It turns out I share my birthday with acclaimed US crime writer (and now supernatural-tinged thriller writer) Michael Koryta, who was one of my favourite 'new-to-me' author discoveries back in 2009. I had the opportunity to interview Koryta by phone last year, and we had a great discussion about crime fiction, the state of journalism, and more - parts of the interview were used for a feature in Good Reading magazine (unfortunately only available online to subscribers), and other parts for his 9mm interview here on Crime Watch. Recently I read Koryta's latest novel, THE RIDGE, and really enjoyed it.
To mark Koryta's birthday, I thought I would republish his 9mm interview, for you all to enjoy.
The Crime Watch 9mm Author Interview: Michael Koryta
Who is your favourite recurring crime fiction hero/detective?Harry Bosch, Connelly’s Bosch would be up there. Going back farther than that, I would say Chandler’s Philip Marlowe was probably the ultimate favourite. It’s interesting, I don’t know LA very well at all, but I’m definitely a fan of those LA-based characters.
What was the very first book you remember reading and really loving, and why?
It was a book called The Crow and the Castle by a writer named Keith Robinson, and I read that when I was eight years old. It was a childhood favourite of my father’s actually, and he remembered it, and he went to the library and was looking for some of the books he remembered, and they had a copy of that, and it was the first mystery I ever read, so as you can see it had a pretty profound impact.
Before your debut crime novel, what else had you written (if anything) unpublished manuscripts, short stories, articles?
I actually had three unpublished books. There was one unpublished adult crime novel, a Lincoln Perry novel, which to me is the first one. And then when I was at high school I wrote two young adult novels, and I count those, even if nobody else does (chuckling), because they showed me how to write books from beginning to end, and that’s a really huge part of the writing process; to just develop the discipline to stick with a story over how many weeks or months. So I’d written three novels, and I was working as a journalist. I’d covered everything from police beat to sports reporting, and about everything in between.
Outside of writing, and touring and promotional commitments, what do you really like to do, leisure and activity-wise?I read, and work out a great deal - and that’s my coping mechanism in a lot of ways. When I’m stuck on a plot issue, or any aspect of a book, usually what I do is head out for a run or hike … it’s kind of by heading in the polar opposite of sitting at a desk, I can sometimes stir up some good things. And [I’m] a bit movie fan, as I think most or a lot of writers are.
What is one thing that visitors to your hometown should do, that isn't in the tourist brochures, or perhaps they wouldn’t initially consider?
I would say that [that part of Indiana, around Bloomington] is quarry country, limestone quarry and mining area - the scenery was featured in a film called Breaking Away, so getting out to see that part of the area outside of the town. Most people would generally go to the University, which is really the heart of the town, and I certainly wouldn’t discourage that. But I’m certainly fond of the country outside of the town...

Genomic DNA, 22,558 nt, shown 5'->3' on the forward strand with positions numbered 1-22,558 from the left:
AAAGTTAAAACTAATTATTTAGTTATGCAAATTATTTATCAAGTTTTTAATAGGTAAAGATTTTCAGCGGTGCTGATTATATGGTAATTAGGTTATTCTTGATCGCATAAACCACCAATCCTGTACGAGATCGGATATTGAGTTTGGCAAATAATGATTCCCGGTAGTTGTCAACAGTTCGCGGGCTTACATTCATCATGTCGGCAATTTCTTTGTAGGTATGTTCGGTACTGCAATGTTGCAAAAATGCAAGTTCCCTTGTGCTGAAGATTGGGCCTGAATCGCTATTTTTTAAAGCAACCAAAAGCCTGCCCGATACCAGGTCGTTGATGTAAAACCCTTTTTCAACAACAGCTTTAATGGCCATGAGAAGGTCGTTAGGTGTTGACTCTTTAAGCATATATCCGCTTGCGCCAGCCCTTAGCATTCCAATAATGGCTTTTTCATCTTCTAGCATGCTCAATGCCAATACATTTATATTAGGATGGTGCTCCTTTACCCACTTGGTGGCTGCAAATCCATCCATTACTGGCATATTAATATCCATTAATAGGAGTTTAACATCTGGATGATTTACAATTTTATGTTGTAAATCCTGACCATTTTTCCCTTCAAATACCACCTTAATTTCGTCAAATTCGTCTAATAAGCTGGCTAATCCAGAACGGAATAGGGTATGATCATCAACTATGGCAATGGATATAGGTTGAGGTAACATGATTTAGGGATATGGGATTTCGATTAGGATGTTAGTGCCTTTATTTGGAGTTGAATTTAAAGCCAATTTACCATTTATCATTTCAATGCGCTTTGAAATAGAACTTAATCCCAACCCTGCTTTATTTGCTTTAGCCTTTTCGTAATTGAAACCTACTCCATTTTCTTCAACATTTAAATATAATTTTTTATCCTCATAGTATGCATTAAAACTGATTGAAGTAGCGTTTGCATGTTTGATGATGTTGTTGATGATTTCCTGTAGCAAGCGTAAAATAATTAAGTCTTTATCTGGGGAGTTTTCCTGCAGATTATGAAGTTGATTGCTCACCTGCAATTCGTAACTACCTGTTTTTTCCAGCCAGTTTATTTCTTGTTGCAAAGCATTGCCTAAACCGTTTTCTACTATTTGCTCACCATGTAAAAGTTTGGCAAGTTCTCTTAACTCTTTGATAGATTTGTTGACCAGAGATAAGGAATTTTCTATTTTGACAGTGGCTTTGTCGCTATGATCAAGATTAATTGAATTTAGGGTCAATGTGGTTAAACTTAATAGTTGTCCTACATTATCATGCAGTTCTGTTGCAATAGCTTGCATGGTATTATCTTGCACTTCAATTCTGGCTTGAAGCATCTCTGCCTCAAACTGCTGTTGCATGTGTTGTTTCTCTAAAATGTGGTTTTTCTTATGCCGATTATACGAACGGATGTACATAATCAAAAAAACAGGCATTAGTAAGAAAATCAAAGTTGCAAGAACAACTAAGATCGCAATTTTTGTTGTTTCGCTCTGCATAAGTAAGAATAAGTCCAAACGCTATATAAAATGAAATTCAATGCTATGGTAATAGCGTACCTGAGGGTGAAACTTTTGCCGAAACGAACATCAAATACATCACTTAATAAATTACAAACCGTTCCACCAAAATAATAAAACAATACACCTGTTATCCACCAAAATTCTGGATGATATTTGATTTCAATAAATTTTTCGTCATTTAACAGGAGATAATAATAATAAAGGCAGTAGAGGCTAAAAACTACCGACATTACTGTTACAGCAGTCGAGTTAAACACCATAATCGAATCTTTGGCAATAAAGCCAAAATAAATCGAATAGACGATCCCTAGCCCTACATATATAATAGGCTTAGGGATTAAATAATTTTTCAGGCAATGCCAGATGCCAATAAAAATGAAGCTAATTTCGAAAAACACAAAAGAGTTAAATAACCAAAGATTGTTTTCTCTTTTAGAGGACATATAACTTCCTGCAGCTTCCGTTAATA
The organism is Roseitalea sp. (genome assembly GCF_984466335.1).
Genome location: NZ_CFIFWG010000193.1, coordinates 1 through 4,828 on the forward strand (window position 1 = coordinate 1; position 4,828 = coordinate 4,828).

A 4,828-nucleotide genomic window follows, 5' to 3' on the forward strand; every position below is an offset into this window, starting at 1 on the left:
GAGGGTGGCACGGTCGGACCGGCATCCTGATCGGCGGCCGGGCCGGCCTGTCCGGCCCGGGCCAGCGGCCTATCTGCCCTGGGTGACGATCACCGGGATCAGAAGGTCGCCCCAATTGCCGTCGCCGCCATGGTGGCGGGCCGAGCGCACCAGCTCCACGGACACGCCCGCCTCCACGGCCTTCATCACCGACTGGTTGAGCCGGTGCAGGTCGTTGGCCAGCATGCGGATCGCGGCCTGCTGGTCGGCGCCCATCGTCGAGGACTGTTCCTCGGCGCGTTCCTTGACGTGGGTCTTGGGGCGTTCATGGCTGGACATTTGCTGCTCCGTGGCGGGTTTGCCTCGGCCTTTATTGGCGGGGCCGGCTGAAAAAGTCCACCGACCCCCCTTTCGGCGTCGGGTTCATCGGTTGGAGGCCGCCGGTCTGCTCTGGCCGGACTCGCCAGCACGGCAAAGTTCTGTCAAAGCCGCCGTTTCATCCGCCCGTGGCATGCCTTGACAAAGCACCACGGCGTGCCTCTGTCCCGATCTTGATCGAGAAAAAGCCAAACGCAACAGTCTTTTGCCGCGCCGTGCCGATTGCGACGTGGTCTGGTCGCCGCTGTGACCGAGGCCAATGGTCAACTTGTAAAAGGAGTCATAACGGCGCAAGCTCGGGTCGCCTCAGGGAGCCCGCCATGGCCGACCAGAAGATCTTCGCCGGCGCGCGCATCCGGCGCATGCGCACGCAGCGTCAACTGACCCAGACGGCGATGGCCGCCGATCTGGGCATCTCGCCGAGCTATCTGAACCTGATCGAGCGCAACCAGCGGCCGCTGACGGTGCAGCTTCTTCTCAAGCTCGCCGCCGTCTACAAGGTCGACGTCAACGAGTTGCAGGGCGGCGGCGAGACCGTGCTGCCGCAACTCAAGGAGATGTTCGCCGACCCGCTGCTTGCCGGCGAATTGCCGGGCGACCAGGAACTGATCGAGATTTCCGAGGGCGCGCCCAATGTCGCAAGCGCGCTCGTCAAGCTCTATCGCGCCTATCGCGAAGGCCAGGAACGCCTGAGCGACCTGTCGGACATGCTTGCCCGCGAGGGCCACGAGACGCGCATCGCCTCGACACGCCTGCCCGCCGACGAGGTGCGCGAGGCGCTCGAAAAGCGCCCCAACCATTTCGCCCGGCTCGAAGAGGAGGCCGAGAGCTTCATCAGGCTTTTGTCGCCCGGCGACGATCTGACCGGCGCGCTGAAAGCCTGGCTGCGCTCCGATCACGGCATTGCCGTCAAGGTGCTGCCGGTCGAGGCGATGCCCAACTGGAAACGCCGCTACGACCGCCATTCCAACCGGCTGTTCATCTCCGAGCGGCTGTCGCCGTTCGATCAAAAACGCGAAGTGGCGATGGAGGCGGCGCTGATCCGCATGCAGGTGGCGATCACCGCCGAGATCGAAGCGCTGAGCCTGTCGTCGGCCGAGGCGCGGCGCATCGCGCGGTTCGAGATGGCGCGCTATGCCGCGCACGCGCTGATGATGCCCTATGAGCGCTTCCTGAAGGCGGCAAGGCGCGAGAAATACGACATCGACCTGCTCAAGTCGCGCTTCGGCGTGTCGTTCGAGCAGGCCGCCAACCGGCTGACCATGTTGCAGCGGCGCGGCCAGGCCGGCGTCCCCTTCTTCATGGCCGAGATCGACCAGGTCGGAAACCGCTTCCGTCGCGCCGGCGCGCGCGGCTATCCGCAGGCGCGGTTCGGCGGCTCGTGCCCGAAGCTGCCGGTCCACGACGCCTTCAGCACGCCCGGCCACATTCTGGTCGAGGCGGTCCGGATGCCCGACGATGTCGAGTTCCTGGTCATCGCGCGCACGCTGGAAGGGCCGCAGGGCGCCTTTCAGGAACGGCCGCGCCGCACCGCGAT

If your life was a movie, which actor could you see playing you?
(chuckling) Wow, there’s no way to answer that without sounding self-flattering I think. I think Guy Pearce is wonderfully talented, so that would be an honour. I don’t resemble Guy in any way, but that would be an honour.
Of your books, which is your favourite, and why?SO COLD THE RIVER would be my favourite because it represented more of a leap for me. I’d obviously written in the traditional detective novel fashion for the first five books, and going into the supernatural thriller realm was not something I really anticipated doing. And maybe because of that, it was an immeasurably fun book to write, so I’d pick that at this point.
What was your initial reaction, and how did you celebrate, when you were first accepted for publication? Or when you first saw your debut story in book form on a bookseller’s shelf?
The day I found out I was going to be published, I actually had to go to class, because I was still in college. I got the phone call in the parking lot of the newspaper where I worked, and obviously it’s a really great moment. It felt pretty strange, and I didn’t have much time to enjoy it, because I was running late for class. So I went straight to a Swahili class - that was to get my foreign language requirement out of the way. And the first time I saw it on the shelves, when I wasn’t signing, was actually a particularly great day, because it was in Boston at a Barnes & Noble, and it was the first day I got to meet Dennis Lehane (who has been incredibly generous to me), so I was riding on an emotional high from that, and I had a little time to kill before I went back to New York, so I wandered into this bookstore in Boston, and it was the first time I saw it in a bookstore that wasn’t hosting me for an event. And so that day has stuck with me, for a lot of reasons.
What is the strangest or most unusual experience you have had at a book signing, author event, or literary festival?
Well, I get a lot of unusual requests because I’m on the younger side for writers. I did one signing where a woman immediately raised her hand during a Q&A period, she clearly had a very urgent question, and I anticipated it was going to be something about the book, but all she wanted to know was if I cooked, because she’d read an article that said a lot of young men didn’t know how to cook.